Founded in 2013, they have raised a total $127 million in four funding rounds according to start-up directory Crunchbase. They executed IPO in 2016, raising $56 million at initial share price of $15. According to Yahoo Finance, they generate approximate $35.33 million on $117 in losses during the most recent 12-month period. They have retained $487 million in the bank. Undoubtedly their Vertex partnership was a smart move given the length, time, complexity and capital involved with all phases of clinical trials necessary for the hope of FDA approval.
Dr. Roger Novak
What is the CRISPR Therapeutics and Vertex Relationship?
In December, 2017 the two companies announced their formal collaboration. They chartered a co-development and co-commercialization program centering on CTX001. This was a follow- on deal. Prior, they formed a co-discovery and development agreement. Vertex and CRISPR Therapeutics equally share research and development costs and profits worldwide.
Clinical Trial Description
As reported in Clinicaltrial.gov, Verted and CRISPR Therapeutics are sponsoring this single-arm, open-label, multi-site, single-dose Phase 1/2 study in up to 12 subjects 18 to 35 years of age with transfusion-dependent β-thalassemia (TDT), non-β0/β0. The study will evaluate the safety and efficacy of autologous CRISPR-Cas9 Modified CD34+ Human Hematopoietic Stem and Progenitor Cells (hHSPCs) using CTX001. The sponsors’ target 45 patient participants. Estimated completion date is September 2022.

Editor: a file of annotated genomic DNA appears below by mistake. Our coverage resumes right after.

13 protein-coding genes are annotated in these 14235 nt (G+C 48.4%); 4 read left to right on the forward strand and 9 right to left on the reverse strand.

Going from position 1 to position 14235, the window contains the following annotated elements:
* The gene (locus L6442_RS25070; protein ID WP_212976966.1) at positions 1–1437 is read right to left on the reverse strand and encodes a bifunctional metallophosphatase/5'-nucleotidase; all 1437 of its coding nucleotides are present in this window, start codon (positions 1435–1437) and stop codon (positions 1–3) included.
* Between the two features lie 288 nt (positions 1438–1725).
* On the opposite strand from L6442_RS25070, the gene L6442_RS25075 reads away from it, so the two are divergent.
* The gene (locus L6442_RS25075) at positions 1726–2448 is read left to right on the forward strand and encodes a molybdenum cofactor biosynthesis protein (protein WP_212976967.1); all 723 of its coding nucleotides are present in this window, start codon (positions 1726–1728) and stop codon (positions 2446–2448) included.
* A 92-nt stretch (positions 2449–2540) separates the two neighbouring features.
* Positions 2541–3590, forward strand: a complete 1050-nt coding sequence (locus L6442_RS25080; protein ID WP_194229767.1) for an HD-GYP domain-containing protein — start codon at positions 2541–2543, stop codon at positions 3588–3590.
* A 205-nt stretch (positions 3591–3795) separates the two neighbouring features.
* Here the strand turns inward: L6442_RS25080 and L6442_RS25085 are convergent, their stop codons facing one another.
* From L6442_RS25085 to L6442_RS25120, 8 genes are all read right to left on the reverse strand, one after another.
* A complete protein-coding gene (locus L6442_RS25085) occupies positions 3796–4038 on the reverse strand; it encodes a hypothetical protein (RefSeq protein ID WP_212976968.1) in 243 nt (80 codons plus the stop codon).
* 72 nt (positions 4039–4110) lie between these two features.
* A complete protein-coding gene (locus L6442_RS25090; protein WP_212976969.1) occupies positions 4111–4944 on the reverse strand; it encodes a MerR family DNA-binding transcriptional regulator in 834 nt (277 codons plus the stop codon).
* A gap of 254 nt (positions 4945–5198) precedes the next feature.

Primary outcome measures include:
- Proportion of subjects achieving transfusion reduction for at least 6 months (TR6) [ Time Frame: From 9 to 24 months post-CTX001 infusion ]
- Proportion of subjects with engraftment (absolute neutrophil count [ANC] ≥500/µL for three consecutive days) [ Time Frame: From 15 to 24 months post-CTX001 infusion ]
- Time to neutrophil and platelet engraftment [ Time Frame: Days post-infusion to engraftment ]
- Frequency and severity of collected adverse events (AEs) [ Time Frame: Signing of informed consent through Month 24 visit ]
- Incidence of transplant-related mortality (TRM) [ Time Frame: Baseline (pre-transfusion) to 100 days and 1-year post-CTX001 infusion ]
- All-cause mortality [ Time Frame: Signing of informed consent through Month 24 visit ]
See the link for secondary outcome measure.
What Research Sites are Involved with the First CRISPR trial outside of China?
- Hospital for Sick, Toronto, Canada
- University Hospital Regensburg, Regensburg, Germany
- University Hospital Tübingen, Tuebingen, Germany
- Imperial College Healthcare, London, UK
How many CRISPR Trials in China?
TrialSite News produced original content summarizing CRISPR clinical research in humans in China.